Tuesday Morning officials attribute the decline to increased advertising expenses and the recession, which cut into retail sales across the country.
Wintzer believes that stores such as Tuesday Morning that focus on selling close-out goods at steep discounts in a no-frills setting have a promising future, especially in the short run.
"Deep discounting is the single fastest-growing retailing concept in the U.S. today," he said.
"The concept started with apparel and is rapidly spreading to virtually all product categories," Wintzer said. "As one industry observer put it, 'If you can convince the consumer that your prices really are significantly lower than everyone else's, it doesn't much matter what you're selling.' "
With so few stores selling the kind of close-out merchandise Tuesday Morning specializes in, the chain has an edge on the market, Wintzer added. However, he said, once the concept catches on there will be many imitators. Tuesday Morning could find itself vying not only for customers but also for a limited amount of quality merchandise.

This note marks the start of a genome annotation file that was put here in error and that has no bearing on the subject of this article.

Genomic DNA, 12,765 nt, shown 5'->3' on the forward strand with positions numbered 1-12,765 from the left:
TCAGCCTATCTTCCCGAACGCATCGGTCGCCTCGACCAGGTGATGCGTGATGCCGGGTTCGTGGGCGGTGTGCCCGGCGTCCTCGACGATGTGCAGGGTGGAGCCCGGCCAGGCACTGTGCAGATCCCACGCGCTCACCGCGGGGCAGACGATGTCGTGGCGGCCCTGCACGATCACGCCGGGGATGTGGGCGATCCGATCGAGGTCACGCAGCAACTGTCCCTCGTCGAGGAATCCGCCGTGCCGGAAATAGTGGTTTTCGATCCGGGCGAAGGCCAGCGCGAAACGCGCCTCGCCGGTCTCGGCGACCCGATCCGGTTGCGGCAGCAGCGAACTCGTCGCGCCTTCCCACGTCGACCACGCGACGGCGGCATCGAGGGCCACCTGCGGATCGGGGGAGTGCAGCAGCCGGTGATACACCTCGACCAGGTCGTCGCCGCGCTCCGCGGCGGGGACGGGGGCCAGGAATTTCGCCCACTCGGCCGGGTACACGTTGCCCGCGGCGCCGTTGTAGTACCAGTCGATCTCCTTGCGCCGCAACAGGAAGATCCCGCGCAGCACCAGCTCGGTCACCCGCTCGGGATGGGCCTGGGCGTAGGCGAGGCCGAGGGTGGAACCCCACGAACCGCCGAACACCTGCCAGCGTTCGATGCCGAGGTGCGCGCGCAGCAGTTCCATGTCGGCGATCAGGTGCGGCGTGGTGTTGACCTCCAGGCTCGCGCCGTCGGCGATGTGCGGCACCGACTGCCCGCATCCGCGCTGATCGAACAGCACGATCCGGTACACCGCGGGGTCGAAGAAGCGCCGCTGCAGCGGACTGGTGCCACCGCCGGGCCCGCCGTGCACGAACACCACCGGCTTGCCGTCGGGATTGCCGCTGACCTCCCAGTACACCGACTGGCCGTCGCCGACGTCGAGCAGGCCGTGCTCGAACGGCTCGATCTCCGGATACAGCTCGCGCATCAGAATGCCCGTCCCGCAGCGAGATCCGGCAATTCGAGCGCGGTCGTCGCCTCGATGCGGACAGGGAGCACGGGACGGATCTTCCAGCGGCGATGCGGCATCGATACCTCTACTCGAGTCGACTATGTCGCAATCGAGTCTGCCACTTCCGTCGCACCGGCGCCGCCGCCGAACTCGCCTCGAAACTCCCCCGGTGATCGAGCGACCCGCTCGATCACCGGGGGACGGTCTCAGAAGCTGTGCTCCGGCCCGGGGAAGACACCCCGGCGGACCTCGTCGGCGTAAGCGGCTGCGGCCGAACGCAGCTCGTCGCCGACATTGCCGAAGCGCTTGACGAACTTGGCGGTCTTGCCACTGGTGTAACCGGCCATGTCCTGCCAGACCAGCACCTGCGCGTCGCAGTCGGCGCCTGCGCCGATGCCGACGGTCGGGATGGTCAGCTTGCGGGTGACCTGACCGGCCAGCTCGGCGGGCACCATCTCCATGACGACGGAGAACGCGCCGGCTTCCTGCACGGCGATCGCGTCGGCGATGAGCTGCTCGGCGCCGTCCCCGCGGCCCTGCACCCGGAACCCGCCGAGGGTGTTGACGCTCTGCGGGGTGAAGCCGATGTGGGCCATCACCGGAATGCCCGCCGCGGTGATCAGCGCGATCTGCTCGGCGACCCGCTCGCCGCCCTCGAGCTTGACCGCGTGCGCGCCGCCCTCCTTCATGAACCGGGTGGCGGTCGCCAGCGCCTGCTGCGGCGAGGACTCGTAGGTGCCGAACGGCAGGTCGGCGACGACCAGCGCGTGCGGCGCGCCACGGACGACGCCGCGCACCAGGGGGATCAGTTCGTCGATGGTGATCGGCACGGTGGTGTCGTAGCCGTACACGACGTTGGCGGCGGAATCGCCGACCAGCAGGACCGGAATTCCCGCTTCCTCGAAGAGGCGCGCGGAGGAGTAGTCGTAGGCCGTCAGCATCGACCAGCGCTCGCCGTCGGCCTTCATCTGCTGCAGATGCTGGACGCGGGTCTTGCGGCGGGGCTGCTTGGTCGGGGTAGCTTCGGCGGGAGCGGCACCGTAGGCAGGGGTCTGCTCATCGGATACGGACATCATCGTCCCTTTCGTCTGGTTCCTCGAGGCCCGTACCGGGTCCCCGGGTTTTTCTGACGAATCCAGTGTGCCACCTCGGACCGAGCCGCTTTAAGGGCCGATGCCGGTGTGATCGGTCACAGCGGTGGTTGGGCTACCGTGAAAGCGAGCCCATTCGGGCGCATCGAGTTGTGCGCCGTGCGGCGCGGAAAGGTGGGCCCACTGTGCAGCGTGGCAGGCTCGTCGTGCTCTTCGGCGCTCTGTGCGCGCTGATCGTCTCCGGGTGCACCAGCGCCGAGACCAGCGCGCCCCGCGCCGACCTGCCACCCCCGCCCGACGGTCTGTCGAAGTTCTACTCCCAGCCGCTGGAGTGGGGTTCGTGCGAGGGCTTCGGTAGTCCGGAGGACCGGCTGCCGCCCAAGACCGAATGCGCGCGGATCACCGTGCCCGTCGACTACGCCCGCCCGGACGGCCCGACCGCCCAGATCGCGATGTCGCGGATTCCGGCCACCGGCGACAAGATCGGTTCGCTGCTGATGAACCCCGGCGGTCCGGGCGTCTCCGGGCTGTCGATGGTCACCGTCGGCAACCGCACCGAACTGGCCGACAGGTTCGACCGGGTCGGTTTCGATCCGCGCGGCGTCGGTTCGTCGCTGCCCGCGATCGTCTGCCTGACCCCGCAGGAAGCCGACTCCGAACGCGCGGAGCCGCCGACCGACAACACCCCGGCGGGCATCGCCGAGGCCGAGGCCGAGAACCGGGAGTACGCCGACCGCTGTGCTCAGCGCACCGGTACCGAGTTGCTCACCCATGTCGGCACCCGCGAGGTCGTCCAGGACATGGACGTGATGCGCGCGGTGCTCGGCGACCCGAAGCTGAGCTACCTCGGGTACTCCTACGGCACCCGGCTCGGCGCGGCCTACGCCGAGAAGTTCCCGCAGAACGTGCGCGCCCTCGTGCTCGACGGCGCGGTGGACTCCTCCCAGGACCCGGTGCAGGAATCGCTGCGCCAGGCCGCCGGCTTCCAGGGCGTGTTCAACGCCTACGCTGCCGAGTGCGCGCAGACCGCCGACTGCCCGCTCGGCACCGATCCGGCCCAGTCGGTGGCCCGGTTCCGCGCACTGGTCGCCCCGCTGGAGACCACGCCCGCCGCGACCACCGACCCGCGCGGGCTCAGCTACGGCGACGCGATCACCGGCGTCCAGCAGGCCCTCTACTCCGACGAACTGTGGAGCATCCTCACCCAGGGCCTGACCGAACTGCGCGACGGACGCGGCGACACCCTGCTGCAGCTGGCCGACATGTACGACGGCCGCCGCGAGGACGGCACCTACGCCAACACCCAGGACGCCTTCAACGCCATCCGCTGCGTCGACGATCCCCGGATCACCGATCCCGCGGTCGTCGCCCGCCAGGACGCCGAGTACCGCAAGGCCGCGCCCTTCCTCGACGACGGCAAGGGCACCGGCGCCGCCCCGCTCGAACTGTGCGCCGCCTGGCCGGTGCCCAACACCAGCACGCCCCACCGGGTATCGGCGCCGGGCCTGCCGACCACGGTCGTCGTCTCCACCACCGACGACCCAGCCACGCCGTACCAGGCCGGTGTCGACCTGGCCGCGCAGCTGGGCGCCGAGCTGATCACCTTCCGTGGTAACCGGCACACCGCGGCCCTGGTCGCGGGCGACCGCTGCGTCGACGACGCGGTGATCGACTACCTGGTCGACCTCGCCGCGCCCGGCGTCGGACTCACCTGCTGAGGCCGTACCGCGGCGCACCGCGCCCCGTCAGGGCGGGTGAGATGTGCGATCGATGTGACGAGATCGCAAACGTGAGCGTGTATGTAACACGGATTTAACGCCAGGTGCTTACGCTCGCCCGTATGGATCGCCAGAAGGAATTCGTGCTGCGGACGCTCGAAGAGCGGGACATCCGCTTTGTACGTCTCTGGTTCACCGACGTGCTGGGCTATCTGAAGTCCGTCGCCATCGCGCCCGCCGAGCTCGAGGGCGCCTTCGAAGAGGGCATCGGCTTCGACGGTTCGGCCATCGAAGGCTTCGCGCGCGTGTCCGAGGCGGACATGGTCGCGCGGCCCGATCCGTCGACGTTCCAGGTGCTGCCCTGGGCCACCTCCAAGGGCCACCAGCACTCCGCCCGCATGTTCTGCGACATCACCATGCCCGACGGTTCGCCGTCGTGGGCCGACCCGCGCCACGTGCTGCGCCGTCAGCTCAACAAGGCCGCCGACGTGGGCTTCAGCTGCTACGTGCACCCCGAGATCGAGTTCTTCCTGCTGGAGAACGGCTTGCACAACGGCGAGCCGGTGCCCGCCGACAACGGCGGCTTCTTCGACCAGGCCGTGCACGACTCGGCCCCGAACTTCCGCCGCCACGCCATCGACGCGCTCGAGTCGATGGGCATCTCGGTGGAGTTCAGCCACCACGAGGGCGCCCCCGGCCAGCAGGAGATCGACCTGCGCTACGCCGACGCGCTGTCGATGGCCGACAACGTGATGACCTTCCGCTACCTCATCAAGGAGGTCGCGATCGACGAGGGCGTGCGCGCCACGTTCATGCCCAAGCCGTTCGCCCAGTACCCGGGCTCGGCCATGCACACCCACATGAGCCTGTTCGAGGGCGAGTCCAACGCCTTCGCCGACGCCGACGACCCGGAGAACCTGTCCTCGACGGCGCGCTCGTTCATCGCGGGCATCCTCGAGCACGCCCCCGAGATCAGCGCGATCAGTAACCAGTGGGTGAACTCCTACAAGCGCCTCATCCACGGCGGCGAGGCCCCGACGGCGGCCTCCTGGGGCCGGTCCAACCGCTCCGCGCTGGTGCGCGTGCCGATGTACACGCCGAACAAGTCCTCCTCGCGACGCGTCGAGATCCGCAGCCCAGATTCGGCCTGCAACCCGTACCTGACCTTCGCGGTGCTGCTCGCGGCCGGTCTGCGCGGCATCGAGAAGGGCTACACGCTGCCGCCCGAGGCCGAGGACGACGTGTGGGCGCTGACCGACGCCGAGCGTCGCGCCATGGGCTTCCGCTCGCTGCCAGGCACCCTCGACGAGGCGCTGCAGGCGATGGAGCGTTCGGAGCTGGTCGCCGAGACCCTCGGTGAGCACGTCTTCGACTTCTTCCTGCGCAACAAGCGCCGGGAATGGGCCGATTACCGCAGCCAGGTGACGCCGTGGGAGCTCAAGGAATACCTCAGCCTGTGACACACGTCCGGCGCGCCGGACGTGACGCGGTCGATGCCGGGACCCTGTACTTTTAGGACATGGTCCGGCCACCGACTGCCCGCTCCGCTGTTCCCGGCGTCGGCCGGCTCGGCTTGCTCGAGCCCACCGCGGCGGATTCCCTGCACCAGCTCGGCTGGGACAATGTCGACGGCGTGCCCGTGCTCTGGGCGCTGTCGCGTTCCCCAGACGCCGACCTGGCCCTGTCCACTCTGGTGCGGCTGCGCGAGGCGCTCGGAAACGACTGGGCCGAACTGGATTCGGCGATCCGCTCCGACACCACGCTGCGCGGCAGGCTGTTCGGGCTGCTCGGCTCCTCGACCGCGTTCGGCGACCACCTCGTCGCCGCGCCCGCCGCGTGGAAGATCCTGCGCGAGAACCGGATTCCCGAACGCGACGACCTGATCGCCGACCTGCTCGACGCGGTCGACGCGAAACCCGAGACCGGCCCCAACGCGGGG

Tuesday Morning executives hope that being one of the first giftware close-out chains will give the company an edge when it tries to sell some of its stock to the public.
The company had hoped to go public earlier this year, but the market for newly issued stocks dried up. Now company officials say they hope to sell shares, for about $10 to $12 each, sometime next year.
If so, one of the biggest beneficiaries will be Tuesday Morning's founder and chairman, Lloyd L. Ross, who plans to sell 326,000 shares.
Ross originated the Tuesday Morning concept in 1970, shortly after he joined a gift company, where he was assigned to help it merchandise its products.